The increasingly high levels of activity underway “have contributed to a strong candidates’ market, though rates remain stable and the trend toward permanent hires versus contractors observed in 2012 continues. Fortunately, the U.S. still holds a long-standing pool from which to recruit.”

This year the United States is expected to be a ‘big year for operators,” the survey found. “Canada and Alaska are also ramping up significantly as the development of Arctic reserves becomes a reality.”

Potential labor shortages within the energy industry have led Fluor Corp. to push for more sophisticated modular and fabrication designs that can be built in one place and assembled on site, an executive said last week at IHS CERAWeek 2013.

Fluor’s Peter Oosterveer, president of the Texas-based energy and chemicals group, said there is a concern within the services industry about the amount of supplies and materials — hence, manpower — that will be needed to build new petrochemical plants and processing facilities, especially along the U.S. Gulf Coast. Among other things, some huge petrochemical crackers have been announced for the region, which would take natural gas and convert it to chemical stocks. He believe four to six new crackers ultimately would be built.

However, constructing greenfield facilities would require about 50,000 skilled workers, and other new employees for maintenance and related work. Because of the forecast employee shortage, Fluor is joint venturing with Philippines-based AG&P to build modular systems for engineering and fabrication. It’s early days, but the JV would have one established workforce that would manufacture a variety of sophisticated modules that then could be assembled at a petrochemical or oil and gas site.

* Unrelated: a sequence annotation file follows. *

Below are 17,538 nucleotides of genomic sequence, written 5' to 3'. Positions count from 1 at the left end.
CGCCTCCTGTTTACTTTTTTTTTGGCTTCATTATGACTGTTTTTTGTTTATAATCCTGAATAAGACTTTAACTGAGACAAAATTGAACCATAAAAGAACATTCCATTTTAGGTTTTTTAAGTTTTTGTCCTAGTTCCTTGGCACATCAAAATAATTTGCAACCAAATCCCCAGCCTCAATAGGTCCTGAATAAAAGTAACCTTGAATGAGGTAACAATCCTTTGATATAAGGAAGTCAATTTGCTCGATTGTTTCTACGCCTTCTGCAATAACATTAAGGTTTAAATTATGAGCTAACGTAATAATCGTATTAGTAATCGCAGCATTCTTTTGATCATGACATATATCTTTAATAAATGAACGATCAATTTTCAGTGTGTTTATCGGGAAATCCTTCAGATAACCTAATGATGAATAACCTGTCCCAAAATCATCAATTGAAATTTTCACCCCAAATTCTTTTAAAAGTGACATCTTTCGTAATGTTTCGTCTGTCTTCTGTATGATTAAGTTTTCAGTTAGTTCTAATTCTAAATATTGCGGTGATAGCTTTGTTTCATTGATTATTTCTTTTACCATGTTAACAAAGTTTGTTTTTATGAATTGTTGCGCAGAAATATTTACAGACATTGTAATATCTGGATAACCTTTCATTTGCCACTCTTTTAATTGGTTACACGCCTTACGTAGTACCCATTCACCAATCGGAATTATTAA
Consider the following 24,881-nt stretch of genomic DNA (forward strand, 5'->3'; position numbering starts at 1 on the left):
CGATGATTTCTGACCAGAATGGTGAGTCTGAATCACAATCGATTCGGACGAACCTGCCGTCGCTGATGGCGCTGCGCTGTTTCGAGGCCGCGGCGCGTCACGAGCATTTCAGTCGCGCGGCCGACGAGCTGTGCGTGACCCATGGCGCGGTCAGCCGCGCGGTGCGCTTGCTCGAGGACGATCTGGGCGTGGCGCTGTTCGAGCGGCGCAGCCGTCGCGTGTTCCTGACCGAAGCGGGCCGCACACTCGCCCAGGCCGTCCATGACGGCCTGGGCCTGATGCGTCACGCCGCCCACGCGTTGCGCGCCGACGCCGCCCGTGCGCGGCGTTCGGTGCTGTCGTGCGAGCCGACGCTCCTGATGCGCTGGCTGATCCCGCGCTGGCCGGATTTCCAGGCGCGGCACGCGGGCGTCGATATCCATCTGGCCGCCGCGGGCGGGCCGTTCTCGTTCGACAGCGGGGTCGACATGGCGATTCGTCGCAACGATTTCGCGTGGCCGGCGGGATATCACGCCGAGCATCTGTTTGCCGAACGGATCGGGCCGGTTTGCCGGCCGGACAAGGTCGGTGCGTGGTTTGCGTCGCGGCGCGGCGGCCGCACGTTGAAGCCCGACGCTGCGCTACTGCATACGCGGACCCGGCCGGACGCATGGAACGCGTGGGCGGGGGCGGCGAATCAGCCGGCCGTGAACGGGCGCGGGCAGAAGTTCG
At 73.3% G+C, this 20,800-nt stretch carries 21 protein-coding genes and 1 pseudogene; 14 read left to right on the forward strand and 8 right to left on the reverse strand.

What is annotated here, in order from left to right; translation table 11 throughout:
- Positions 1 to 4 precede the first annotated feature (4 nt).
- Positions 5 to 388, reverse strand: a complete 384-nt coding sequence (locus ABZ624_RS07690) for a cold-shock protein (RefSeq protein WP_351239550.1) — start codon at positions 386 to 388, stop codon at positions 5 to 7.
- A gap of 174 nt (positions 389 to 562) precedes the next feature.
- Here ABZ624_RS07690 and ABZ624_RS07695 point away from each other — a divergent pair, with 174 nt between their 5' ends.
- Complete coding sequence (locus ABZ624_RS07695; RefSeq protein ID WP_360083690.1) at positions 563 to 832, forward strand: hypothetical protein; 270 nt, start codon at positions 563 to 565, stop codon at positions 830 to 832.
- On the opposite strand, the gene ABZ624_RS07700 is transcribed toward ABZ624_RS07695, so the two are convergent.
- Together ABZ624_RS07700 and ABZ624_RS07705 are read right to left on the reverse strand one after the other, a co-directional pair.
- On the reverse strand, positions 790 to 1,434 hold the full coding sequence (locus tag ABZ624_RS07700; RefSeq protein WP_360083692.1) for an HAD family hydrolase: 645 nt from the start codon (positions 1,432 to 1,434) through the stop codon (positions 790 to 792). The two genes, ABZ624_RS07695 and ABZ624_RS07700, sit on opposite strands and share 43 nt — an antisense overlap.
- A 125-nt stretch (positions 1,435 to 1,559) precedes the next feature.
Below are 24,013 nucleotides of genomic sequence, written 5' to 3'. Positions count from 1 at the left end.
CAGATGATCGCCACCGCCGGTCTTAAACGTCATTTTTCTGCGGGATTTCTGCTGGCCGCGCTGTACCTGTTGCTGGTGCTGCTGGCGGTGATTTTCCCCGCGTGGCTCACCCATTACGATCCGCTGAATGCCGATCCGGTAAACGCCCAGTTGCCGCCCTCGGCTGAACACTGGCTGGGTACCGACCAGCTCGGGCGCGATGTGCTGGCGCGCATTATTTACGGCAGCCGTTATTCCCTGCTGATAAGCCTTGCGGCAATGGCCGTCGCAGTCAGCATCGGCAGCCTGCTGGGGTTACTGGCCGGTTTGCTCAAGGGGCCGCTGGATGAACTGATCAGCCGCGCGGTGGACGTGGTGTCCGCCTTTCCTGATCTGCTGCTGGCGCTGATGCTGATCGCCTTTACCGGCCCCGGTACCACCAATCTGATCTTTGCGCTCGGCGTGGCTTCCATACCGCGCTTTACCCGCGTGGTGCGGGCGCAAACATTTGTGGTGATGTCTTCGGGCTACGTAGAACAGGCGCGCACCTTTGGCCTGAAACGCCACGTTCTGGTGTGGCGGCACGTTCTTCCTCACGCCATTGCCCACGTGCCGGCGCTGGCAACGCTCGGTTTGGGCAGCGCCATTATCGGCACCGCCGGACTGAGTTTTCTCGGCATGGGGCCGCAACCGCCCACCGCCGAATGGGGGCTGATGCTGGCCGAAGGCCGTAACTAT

Schlumberger Business Consulting’s (SBC) Antoine Rostand said at IHS CERAWeek that a competition for talent is emerging in several “hotspots,” with a particular shortage of “PTPs,” or “petro technical professionals.” The largest number of openings are for geoscientists and petroleum engineers. The industry also is facing a loss in executive talent, especially at the middle ranks, such as executive vice presidents, as well as in leadership development and succession planning.

National oil companies have the most job openings today, with a 15%-plus shortage of geophysicists. NOCs also need more engineers: reservoir, facilities and process. Among the independents, PTPs are lacking most in process engineering. The majors have lots of job openings for reservoir engineers.